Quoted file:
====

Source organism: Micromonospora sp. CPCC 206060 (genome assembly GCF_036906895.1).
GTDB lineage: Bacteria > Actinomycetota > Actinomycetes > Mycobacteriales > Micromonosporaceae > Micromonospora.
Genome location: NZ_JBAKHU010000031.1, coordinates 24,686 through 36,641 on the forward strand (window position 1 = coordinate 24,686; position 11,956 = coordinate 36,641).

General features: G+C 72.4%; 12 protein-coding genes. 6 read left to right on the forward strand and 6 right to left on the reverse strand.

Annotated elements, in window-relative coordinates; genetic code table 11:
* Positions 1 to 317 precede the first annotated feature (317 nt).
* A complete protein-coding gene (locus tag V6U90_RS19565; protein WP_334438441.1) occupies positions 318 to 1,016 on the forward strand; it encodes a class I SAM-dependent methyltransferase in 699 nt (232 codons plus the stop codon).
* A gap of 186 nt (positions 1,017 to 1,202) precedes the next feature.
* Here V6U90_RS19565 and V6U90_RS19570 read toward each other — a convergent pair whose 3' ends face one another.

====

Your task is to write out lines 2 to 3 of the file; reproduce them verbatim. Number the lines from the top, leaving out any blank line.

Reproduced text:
GTDB lineage: Bacteria > Actinomycetota > Actinomycetes > Mycobacteriales > Micromonosporaceae > Micromonospora.
Genome location: NZ_JBAKHU010000031.1, coordinates 24,686 through 36,641 on the forward strand (window position 1 = coordinate 24,686; position 11,956 = coordinate 36,641).